� Government make decision that influence the lives of most people of the state economic decisions are
taken on particular policy variables.
� Social policy decisions are taken on who and who will not receive benefits of specific welfare
� Decisions in the field of international relations establish the basis for future exchanges such as
economic and non-economic between the citizen of different nation states.
� Social choices (collective choices) are concern with relationship between individual member of the
state or society and the collective choices made by government.
3. � For example, in liberal democracy people elect representatives through voting to represent their views.
The group of representatives then make decision on behalf of wider group who has elected them.
� In dictatorship, the preferences of dictator are supreme and will overrule or dominate all other
� This chapter discusses the problem of liberal democracy on two behalf, first, the prevalence of liberal
democracy in one form or other in one or many countries and second, its implicitly such as a theory
that underlies most of our analysis of social choices
� The approach for debate to tends to the problem between economists and political scientists is
complex methodological debate. Second, we consider number of normative questions in social choice
theory. Third, recent development in positive of collective choice will be discussed.
4. The problem of social choice defined
� From the previous chapter, Pareto-efficient allocation of resources to public goods (i.e. ∑MRS=MRT)
each individual was assumed to pay price or tax for public good which was directly proportional to
benefits received by consuming public good.
� Samuelson has pointed out that what the model demonstrate is the amount of information a perfectly
discriminating monopolist would require in order to establish Pareto-efficiency as seen in market
� The problem of deciding upon optimal distribution of welfare over the individuals in the society was
solved by Samuelson public good model by using Bergson social welfare function. Such social
welfare function assume that non-economic influences on individuals are exogenous it consider the
role of distribution function in economics. Samuelson model highlighted two problems in social
5. � (1) Collective decision: Each member of the society has his own preferences over the set of
alternatives, how would the society collectively decide or how to aggregate diverse individuals
preferences into a group decision.
� (2) The social welfare judgment: where does the society objective function or social welfare function
� Once the economists know the aggregate rule, and once he knows what function is to be maximized
then he can apply his standard tools for the optimization od social choices.
� A constitution establish the rules of political game by defining the right and obligations of individuals
operating in a verity of role, e.g. voter, citizen, property owner and bureaucrat.
� Or a contract among citizens they must follow when they make collective decision.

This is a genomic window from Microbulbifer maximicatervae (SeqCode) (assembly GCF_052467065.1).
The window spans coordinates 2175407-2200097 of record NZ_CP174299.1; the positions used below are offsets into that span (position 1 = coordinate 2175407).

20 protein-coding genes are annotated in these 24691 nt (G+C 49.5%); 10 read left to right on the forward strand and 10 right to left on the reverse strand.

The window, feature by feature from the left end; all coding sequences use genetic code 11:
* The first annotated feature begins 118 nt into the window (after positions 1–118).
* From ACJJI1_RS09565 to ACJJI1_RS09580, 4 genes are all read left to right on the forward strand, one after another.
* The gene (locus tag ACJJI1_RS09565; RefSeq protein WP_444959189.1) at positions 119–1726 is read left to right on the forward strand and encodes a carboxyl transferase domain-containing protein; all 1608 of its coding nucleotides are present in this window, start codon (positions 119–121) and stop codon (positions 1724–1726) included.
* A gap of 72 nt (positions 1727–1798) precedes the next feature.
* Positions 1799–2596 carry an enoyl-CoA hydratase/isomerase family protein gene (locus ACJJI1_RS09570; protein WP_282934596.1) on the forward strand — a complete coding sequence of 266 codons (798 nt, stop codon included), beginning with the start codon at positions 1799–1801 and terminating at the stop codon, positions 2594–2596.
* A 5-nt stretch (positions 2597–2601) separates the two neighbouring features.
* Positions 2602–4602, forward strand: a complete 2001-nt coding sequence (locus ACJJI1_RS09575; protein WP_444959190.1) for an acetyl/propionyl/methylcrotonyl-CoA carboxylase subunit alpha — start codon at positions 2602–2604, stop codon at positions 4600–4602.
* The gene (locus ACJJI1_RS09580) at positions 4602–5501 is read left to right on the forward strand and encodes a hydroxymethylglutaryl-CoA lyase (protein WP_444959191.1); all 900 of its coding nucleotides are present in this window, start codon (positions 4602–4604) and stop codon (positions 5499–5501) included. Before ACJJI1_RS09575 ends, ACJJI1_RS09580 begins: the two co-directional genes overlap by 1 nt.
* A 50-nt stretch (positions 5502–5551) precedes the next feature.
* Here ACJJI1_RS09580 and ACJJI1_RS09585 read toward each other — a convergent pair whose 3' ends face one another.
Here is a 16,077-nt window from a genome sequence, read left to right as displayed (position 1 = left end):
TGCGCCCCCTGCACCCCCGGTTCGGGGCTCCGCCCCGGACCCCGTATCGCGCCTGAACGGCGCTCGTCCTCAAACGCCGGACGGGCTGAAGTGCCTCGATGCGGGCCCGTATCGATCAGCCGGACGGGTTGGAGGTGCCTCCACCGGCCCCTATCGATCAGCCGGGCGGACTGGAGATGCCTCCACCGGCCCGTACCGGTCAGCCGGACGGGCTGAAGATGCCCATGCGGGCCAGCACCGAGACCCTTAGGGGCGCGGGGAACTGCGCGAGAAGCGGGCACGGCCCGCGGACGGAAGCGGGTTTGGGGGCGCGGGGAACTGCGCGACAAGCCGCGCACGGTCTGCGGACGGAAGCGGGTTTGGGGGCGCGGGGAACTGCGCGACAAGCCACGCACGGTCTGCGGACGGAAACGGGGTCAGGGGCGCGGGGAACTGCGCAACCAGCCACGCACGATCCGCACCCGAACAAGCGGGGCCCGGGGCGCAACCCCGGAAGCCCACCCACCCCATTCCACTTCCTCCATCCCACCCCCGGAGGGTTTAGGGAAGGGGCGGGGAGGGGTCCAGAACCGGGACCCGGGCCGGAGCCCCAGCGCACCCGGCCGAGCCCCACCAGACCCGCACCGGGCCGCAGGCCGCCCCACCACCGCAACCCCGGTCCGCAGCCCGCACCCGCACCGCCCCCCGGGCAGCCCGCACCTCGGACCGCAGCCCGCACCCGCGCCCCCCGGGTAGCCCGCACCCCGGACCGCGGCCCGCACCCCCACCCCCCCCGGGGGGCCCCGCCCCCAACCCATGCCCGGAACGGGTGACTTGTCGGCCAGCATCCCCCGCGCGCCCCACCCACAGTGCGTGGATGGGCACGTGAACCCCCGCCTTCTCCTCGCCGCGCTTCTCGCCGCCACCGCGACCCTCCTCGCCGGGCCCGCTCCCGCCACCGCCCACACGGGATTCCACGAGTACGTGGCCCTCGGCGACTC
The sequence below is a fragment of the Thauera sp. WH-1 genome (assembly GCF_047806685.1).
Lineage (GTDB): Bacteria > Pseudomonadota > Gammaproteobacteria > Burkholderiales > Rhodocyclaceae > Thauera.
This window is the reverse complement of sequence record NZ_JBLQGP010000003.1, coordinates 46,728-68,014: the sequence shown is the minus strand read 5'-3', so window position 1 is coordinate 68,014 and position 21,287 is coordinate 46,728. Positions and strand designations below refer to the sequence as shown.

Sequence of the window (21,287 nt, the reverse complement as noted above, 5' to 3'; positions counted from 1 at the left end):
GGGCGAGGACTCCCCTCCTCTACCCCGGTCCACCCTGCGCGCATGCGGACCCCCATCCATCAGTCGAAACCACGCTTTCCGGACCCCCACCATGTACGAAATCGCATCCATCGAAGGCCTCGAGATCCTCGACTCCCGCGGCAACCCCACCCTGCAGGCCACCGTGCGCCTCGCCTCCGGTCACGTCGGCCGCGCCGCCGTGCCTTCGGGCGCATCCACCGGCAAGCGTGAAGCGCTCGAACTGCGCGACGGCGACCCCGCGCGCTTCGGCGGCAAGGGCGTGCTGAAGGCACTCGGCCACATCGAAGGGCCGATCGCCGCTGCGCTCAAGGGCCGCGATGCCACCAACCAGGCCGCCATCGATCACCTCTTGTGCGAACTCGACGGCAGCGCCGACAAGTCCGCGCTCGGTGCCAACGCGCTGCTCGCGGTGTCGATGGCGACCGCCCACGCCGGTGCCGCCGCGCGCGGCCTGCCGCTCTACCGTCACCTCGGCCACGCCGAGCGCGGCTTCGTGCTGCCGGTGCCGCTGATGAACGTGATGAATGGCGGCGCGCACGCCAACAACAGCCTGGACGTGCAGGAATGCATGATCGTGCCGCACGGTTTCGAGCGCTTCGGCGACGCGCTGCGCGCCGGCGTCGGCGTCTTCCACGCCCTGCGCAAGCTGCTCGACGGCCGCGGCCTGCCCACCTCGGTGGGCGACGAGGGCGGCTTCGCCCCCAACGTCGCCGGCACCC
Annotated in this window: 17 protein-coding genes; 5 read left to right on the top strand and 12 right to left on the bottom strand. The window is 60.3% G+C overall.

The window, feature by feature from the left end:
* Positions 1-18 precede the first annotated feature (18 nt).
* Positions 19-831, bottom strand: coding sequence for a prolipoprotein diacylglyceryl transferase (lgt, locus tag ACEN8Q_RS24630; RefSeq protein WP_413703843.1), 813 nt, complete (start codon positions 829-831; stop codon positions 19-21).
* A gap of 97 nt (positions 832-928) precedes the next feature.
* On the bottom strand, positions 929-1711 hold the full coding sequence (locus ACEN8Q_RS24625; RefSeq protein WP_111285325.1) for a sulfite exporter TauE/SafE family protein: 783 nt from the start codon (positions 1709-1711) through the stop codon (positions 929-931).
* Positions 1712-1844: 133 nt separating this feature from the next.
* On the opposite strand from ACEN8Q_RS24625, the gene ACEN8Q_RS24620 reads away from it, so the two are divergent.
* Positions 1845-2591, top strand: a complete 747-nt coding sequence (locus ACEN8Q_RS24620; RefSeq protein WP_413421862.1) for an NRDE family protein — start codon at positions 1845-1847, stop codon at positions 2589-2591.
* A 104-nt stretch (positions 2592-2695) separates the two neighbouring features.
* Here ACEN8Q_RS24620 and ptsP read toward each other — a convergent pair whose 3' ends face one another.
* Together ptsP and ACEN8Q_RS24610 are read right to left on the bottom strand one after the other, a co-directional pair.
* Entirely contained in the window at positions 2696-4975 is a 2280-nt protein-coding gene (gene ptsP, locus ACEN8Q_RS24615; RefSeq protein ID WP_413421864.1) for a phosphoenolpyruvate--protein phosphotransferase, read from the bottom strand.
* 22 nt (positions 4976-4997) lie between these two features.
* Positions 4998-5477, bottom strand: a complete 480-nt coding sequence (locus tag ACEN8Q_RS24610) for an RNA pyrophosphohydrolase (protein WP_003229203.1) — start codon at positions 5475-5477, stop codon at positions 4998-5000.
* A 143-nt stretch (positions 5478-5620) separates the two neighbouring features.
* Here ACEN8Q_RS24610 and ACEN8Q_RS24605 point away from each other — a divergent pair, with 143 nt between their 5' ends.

6. � This discussion is summarized in figure 4.1when choosing between alternative social choice rule,
three questions are generally discussed.
� (1) Is the rule ethnically acceptable ?
� (2) Is the rule technically feasible to operate ?
� (3) Is the rule costly to use in practice ?
� Answer to these question will be discussed in the reminder of this chapter.
� Thus we consider set of possible social/collective choice rule and evaluate them.
8. The public interest vs. The self-interest approaches
� Generally speaking political scientists use public interest approach while Economists apply self-
� (1) The public interest approach: This is set out in the works of Wildaysky, Lindblom and Lindblom,
and Dahl. In the public interest approach the individual, in the analysis of collective choice, plays a
subservient role to the set of social organizations that makes social choices.
� Question that arises, Where does the public interest originate? Within this approach there is no single
answer to the question. First, there is a group who might be called the 'rationalists', who take the
existence of the public interest, or as they prefer to call it 'the common good', as given. The common
good is assumed to be expressed through the popular or common will of the people, and it is the
function of political and social organizations to interpret this common will. Second, there are 'the
idealists', who regard the public interest to reside within the natural law.
9. � (2) The self-interest approach: This work is usually associated with the work of Downs, Buchanan and
Tullock, and McKean. Individuals have a set of preferences and are assumed to behave in such a way
as to maximize their objective (i.e. utility), subject to a number of constraints, which will include a
resource constraint, legal and organizational constraints, imperfect knowledge and imperfect foresight.
� The self-interest approach can be used to explain a good deal of political behavior. By postulating that
the individual behaves 'as if' he maximizes utility.
� A set of testable hypotheses can be generated , the self-interest approach is more scientific in the
Popperian sense since its hypotheses are at least cast capable of falsification by recourse to empirical
� Unlike the public interest approach, it does not depend upon the notion of some external set of
circumstances generating the public interest.
10. Criteria for social choice rules
� This section address the following problem: What are the minimum conditions we would require a
social choice rule (i.e. a constitution) to conform to for it to be ethically acceptable? This is the
problem that Kenneth Arrow considered and his results have provided a much deeper understanding
of the foundations of social choice. Arrow's analysis proceeds by making the following
� (1) Rationality assumptions: For any given set of individual preferences the social choice rule must